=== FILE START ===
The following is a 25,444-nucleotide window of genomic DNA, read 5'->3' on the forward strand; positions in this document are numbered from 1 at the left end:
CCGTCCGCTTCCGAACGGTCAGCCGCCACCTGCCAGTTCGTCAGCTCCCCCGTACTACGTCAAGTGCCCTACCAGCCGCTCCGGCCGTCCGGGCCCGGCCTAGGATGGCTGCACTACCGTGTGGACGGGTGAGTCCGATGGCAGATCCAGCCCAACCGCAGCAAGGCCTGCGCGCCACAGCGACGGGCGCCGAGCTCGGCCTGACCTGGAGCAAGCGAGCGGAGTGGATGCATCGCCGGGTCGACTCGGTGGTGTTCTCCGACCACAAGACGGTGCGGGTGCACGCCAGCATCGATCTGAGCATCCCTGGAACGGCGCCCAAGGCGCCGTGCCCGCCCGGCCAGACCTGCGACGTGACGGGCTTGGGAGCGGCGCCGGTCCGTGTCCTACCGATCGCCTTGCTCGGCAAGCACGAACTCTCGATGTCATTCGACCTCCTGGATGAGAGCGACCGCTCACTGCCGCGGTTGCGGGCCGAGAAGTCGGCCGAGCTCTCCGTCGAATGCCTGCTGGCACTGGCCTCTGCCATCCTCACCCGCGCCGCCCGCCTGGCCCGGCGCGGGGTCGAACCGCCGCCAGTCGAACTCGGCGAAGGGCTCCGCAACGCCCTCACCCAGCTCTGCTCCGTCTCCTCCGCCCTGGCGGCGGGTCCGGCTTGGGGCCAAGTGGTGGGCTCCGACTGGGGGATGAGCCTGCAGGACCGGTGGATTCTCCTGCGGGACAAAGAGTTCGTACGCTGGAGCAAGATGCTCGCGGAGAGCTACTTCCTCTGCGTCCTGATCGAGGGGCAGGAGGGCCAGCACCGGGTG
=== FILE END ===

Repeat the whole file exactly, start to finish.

The following is a 25,444-nucleotide window of genomic DNA, read 5'->3' on the forward strand; positions in this document are numbered from 1 at the left end:
CCGTCCGCTTCCGAACGGTCAGCCGCCACCTGCCAGTTCGTCAGCTCCCCCGTACTACGTCAAGTGCCCTACCAGCCGCTCCGGCCGTCCGGGCCCGGCCTAGGATGGCTGCACTACCGTGTGGACGGGTGAGTCCGATGGCAGATCCAGCCCAACCGCAGCAAGGCCTGCGCGCCACAGCGACGGGCGCCGAGCTCGGCCTGACCTGGAGCAAGCGAGCGGAGTGGATGCATCGCCGGGTCGACTCGGTGGTGTTCTCCGACCACAAGACGGTGCGGGTGCACGCCAGCATCGATCTGAGCATCCCTGGAACGGCGCCCAAGGCGCCGTGCCCGCCCGGCCAGACCTGCGACGTGACGGGCTTGGGAGCGGCGCCGGTCCGTGTCCTACCGATCGCCTTGCTCGGCAAGCACGAACTCTCGATGTCATTCGACCTCCTGGATGAGAGCGACCGCTCACTGCCGCGGTTGCGGGCCGAGAAGTCGGCCGAGCTCTCCGTCGAATGCCTGCTGGCACTGGCCTCTGCCATCCTCACCCGCGCCGCCCGCCTGGCCCGGCGCGGGGTCGAACCGCCGCCAGTCGAACTCGGCGAAGGGCTCCGCAACGCCCTCACCCAGCTCTGCTCCGTCTCCTCCGCCCTGGCGGCGGGTCCGGCTTGGGGCCAAGTGGTGGGCTCCGACTGGGGGATGAGCCTGCAGGACCGGTGGATTCTCCTGCGGGACAAAGAGTTCGTACGCTGGAGCAAGATGCTCGCGGAGAGCTACTTCCTCTGCGTCCTGATCGAGGGGCAGGAGGGCCAGCACCGGGTG